Politicians to meet virtually for legislative committees
1st time legislators will use hybrid proceedings, allowed only in extraordinary circumstances
For the first time, the P.E.I. legislature has invoked new rules to allow MLAs to participate in proceedings remotely.
MLAs were advised Monday by the clerk that the legislature is implementing its "virtual hybrid proceeding provision," which allows MLAs to participate either in-person or via the internet.
Under the current schedule, the first test of the new rules will be a meeting of the standing committee on education and economic development, scheduled for 1:30 pm Tuesday.
Hybrid proceedings are allowed under rule 114 of the legislature, which came into effect at the start of 2021, "in urgent or extraordinary circumstances" at the discretion of the speaker.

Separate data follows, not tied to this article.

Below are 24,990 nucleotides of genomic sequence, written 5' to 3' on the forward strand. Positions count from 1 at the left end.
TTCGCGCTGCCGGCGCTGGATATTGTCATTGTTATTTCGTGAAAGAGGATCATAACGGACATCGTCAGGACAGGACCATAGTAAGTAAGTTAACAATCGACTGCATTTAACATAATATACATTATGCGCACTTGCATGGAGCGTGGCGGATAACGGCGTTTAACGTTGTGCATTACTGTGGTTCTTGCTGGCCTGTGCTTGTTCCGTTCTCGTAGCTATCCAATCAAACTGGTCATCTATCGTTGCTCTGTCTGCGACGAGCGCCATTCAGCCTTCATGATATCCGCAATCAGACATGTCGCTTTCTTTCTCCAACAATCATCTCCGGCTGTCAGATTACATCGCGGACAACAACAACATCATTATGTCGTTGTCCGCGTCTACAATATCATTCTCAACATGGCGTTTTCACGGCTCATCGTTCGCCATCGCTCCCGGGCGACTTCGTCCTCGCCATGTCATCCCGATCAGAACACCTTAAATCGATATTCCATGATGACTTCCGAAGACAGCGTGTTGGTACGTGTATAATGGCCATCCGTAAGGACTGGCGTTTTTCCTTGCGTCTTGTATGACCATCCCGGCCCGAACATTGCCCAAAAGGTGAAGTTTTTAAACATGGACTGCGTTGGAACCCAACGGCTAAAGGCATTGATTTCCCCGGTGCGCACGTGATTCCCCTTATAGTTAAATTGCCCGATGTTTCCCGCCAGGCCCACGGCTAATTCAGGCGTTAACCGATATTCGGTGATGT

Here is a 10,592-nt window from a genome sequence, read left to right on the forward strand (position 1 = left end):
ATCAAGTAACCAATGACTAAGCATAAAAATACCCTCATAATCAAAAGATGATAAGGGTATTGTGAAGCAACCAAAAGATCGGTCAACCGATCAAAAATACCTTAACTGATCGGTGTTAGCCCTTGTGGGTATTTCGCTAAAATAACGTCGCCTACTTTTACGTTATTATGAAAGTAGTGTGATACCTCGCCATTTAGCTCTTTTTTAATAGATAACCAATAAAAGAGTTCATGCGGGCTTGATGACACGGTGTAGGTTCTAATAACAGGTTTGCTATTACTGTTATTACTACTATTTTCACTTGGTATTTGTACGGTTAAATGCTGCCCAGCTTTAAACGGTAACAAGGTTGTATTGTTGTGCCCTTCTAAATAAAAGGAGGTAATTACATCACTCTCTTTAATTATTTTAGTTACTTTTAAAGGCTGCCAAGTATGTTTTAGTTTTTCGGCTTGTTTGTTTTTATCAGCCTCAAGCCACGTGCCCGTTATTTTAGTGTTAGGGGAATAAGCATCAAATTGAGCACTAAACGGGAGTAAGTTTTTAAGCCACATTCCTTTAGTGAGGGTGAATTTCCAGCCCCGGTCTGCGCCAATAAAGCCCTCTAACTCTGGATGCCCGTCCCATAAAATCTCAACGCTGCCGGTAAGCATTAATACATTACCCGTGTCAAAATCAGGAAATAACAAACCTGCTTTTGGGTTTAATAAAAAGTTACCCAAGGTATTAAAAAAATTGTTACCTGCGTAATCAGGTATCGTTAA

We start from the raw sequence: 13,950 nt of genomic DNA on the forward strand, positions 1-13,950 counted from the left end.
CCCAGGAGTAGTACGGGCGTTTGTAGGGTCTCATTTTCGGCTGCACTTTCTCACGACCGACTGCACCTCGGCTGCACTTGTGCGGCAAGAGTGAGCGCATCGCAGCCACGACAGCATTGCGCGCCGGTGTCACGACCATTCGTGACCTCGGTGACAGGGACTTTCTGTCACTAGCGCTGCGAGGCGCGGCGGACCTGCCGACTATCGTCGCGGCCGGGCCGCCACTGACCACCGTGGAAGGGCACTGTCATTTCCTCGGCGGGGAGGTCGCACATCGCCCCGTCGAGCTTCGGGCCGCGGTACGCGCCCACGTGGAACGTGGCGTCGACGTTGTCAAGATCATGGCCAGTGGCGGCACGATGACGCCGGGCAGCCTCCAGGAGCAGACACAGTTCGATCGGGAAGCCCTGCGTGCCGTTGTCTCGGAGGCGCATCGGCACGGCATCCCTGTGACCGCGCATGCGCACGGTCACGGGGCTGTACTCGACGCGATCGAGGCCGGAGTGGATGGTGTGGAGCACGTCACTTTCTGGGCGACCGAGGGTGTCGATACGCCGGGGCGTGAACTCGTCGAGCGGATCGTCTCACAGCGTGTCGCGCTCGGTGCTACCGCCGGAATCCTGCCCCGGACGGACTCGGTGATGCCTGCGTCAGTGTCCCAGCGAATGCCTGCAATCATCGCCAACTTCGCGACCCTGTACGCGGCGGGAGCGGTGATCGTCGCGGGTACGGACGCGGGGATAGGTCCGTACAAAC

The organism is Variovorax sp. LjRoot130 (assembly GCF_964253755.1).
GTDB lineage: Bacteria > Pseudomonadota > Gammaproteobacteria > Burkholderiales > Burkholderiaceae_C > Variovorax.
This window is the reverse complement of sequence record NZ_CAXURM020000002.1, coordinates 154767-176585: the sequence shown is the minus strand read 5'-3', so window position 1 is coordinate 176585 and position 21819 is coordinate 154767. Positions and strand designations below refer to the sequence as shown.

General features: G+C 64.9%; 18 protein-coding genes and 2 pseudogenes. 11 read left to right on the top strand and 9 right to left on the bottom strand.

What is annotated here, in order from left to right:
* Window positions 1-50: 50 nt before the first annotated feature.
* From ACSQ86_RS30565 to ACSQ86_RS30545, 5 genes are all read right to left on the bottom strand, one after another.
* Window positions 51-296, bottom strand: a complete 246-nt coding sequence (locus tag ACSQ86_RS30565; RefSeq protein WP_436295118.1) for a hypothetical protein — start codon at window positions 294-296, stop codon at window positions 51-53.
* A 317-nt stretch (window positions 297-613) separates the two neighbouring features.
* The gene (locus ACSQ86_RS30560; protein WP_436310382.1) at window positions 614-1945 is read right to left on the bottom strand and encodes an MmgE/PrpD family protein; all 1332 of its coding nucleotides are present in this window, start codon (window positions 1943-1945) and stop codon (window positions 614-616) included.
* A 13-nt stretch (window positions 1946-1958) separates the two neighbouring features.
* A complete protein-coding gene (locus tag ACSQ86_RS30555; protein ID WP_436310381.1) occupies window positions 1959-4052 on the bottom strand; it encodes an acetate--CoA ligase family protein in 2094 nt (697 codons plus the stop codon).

For committee meetings, guests are required to participate remotely, while the committee chair is required to be in the chamber. Media are allowed to attend but the public is not. Proceedings are to be made available to the public through the legislative assembly's website.
Decision will be reviewed
The decision to move to hybrid proceedings will be reviewed Jan. 17, based on public health conditions at that time. The next sitting of the legislature is set to begin Feb. 22.
The move to hybrid or virtual proceedings has led to challenges in other jurisdiction, beyond people forgetting to take themselves off mute.
In Ottawa, virtual proceedings have led to technological problems, security concerns, staff burnout, and the decision on whether to implement them has itself become a topic of debate among political parties.
Former Liberal MP William Amos stepped down from his committee and parliamentary secretary duties in 2021, after twice being caught naked on his web camera during parliamentary proceedings.